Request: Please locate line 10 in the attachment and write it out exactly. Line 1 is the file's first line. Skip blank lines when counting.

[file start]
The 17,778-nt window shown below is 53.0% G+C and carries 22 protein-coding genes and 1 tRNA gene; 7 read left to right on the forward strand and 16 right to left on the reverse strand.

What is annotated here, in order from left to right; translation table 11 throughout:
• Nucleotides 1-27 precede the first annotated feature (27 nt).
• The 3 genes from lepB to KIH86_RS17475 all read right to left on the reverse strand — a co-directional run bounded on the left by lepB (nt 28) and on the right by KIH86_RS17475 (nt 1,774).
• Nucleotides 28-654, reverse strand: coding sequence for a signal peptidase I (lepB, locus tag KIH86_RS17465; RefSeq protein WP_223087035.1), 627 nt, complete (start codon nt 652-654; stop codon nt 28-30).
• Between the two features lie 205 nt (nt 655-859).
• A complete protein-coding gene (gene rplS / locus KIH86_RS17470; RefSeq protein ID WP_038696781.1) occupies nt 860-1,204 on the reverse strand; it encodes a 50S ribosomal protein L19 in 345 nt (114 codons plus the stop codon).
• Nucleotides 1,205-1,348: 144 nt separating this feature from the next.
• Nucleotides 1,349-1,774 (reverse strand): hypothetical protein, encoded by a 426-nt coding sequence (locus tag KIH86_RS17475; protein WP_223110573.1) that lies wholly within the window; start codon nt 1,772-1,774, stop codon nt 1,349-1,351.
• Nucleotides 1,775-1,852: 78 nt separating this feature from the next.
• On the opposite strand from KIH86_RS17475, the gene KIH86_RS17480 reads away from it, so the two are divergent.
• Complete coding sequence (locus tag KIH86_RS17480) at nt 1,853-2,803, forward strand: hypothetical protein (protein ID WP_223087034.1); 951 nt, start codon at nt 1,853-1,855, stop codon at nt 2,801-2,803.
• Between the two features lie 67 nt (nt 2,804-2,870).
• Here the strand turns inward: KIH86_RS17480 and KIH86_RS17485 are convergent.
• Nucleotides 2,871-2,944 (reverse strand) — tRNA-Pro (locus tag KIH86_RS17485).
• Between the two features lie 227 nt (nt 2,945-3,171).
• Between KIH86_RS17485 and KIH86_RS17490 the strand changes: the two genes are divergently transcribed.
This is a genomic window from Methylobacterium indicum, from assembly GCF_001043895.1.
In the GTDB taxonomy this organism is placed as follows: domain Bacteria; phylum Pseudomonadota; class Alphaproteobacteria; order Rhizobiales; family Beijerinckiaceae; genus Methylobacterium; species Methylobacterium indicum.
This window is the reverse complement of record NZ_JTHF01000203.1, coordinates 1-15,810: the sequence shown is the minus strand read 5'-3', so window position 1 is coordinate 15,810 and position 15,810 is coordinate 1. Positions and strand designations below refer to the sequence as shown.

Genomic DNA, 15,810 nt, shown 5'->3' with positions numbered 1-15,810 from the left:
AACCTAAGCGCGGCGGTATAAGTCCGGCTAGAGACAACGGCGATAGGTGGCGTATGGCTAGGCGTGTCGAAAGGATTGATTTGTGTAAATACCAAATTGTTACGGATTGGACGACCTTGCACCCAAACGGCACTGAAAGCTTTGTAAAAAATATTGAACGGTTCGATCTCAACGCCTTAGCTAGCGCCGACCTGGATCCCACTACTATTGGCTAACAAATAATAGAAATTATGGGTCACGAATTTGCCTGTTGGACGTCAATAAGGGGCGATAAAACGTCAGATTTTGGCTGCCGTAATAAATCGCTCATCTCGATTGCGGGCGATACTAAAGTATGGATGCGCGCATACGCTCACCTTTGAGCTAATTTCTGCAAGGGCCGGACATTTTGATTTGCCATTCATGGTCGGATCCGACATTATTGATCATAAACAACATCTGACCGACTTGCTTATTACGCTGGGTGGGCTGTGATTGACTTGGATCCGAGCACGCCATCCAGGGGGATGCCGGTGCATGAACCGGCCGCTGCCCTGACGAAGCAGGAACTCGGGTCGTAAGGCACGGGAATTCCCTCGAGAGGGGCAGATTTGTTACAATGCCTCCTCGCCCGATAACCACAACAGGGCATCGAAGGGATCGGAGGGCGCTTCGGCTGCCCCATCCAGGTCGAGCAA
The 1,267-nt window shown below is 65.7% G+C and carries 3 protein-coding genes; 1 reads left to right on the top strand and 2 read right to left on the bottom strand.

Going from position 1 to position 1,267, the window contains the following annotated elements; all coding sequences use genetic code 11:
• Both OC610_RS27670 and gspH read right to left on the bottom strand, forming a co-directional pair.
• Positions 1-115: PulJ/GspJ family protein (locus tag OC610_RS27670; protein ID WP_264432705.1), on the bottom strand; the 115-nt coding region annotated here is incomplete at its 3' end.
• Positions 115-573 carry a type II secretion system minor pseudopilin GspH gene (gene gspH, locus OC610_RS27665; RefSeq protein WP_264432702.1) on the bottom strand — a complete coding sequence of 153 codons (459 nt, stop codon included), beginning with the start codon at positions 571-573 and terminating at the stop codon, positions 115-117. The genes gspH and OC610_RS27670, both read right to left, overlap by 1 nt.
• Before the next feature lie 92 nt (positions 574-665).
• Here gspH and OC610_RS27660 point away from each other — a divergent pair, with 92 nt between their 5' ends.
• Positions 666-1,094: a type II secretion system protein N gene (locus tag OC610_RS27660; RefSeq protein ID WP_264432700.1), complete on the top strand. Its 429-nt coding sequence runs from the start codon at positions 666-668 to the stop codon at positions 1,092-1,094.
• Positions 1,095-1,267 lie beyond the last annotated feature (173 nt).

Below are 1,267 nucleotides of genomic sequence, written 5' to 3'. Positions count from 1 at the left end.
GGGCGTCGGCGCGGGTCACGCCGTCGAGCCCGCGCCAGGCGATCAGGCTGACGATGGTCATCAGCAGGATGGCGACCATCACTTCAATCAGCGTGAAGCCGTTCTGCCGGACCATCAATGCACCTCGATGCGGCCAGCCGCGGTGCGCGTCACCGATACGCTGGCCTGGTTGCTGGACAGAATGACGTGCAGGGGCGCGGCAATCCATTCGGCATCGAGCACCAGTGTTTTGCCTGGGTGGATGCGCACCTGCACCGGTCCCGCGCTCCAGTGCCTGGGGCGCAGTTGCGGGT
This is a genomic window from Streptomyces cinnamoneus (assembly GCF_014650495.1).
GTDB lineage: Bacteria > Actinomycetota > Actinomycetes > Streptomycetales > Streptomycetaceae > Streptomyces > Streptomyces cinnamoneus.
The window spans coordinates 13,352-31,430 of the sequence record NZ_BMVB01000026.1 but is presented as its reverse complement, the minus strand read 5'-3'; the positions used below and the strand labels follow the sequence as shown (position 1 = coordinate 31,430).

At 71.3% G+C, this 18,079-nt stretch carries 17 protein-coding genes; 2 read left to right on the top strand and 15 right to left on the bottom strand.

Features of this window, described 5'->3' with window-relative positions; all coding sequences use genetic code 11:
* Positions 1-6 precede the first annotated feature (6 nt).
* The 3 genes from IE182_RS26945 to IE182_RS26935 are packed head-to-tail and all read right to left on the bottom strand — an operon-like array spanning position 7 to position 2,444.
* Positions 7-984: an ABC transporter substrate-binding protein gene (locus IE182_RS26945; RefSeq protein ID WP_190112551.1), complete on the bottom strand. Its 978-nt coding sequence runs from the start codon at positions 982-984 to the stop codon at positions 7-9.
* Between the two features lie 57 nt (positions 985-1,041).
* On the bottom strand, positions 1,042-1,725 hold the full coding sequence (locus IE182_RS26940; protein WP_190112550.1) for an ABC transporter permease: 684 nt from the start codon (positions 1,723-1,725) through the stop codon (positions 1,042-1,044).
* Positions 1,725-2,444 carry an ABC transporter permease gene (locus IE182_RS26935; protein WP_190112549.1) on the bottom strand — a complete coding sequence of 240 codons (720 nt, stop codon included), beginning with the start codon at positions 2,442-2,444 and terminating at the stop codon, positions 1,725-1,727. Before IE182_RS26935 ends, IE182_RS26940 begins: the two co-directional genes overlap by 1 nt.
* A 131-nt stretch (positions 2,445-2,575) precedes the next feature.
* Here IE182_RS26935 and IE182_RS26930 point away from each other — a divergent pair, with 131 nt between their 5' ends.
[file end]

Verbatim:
• Nucleotides 1,775-1,852: 78 nt separating this feature from the next.